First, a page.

American Medical News (05/13/13) Caffarini, Karen
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New HIPAA Rules: Make Sure You Are in Compliance Because Your Liability Has Increased
Healthcare providers have a Sept. 23 deadline to implement internal policies and procedures for complying with significant revisions to the Health Insurance Portability and Accountability Act (HIPAA). The new HIPAA rules carry penalties ranging from $100 to $1.5 million depending on the violation. For primary care and other physicians in private practice, compliance entails conducting and documenting a risk analysis, defined by the U.S. Department of Health and Human Services as “an accurate and thorough assessment of the potential risks and vulnerabilities to the confidentiality, integrity and availability” of electronic protected health information (PHI) in your practice.

Compliance also will mean reviewing the practice’s policies and procedures for when PHI is lost or stolen or otherwise improperly disclosed, and ensuring your staff members are trained in them; guaranteeing that the electronic PHI your practice holds is encrypted so that it cannot be accessed if it is lost or stolen; modifying the practice’s electronic health record system so that you can flag data a patient does not want shared with an insurance company; being able to send patients their health information in an electronic format; reviewing your contracts with any vendors with access to your practice’s PHI; and updating your practice’s notice of privacy practices.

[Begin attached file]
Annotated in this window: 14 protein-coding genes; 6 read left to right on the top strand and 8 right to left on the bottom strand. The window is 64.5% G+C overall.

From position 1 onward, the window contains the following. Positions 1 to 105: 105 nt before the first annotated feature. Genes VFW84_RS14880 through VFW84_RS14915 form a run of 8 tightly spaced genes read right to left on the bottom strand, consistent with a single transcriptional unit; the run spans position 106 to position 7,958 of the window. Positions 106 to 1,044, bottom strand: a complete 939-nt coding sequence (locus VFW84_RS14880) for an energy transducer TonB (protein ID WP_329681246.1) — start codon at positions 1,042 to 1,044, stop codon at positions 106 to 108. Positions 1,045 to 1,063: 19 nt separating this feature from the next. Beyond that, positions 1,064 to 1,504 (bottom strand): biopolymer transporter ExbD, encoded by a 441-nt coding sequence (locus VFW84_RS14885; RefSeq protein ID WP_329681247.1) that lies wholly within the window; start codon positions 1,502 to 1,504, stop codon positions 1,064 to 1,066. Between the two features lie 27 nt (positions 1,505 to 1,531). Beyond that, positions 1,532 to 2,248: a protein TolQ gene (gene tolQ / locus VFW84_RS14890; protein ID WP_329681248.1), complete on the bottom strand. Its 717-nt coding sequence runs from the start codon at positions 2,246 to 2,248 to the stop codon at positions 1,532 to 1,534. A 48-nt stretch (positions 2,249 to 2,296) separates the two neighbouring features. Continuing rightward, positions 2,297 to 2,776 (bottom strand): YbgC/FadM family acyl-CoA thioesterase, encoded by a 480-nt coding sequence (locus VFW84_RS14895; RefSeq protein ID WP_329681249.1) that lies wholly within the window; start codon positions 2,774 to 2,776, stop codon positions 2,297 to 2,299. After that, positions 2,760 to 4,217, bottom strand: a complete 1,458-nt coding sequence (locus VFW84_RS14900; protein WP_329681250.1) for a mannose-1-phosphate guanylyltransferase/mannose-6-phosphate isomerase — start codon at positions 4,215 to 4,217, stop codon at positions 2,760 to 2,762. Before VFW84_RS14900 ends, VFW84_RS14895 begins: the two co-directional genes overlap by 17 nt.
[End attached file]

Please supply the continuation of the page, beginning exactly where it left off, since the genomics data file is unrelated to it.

Additional provisions of the new HIPAA omnibus rule include restrictions on selling PHI or using it for marketing and fundraising purposes without acquiring the patient’s consent and easing some of the restrictions on sharing PHI with family members or other caregivers of deceased patients. However, disclosure is only allowed to the extent that the PHI is pertinent to the role the family member or caregiver played in the decedent’s treatment. Furthermore, release is disallowed in cases in which the individual expressly stated before death that he or she did not want the PHI disclosed.